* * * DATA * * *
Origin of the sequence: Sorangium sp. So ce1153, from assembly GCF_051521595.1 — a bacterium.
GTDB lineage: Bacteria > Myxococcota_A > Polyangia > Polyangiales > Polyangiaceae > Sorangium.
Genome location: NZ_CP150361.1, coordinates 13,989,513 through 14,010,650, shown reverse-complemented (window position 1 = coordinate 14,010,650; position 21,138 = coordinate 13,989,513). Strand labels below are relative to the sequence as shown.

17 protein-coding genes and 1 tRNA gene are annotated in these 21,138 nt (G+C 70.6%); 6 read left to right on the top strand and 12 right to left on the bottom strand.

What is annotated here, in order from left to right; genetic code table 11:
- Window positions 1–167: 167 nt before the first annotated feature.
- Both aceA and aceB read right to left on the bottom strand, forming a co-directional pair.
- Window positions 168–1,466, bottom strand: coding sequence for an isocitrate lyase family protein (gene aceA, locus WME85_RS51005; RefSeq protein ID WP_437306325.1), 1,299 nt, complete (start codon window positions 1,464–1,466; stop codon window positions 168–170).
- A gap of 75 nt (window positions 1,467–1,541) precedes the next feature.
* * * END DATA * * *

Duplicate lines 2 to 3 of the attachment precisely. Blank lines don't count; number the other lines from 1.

GTDB lineage: Bacteria > Myxococcota_A > Polyangia > Polyangiales > Polyangiaceae > Sorangium.
Genome location: NZ_CP150361.1, coordinates 13,989,513 through 14,010,650, shown reverse-complemented (window position 1 = coordinate 14,010,650; position 21,138 = coordinate 13,989,513). Strand labels below are relative to the sequence as shown.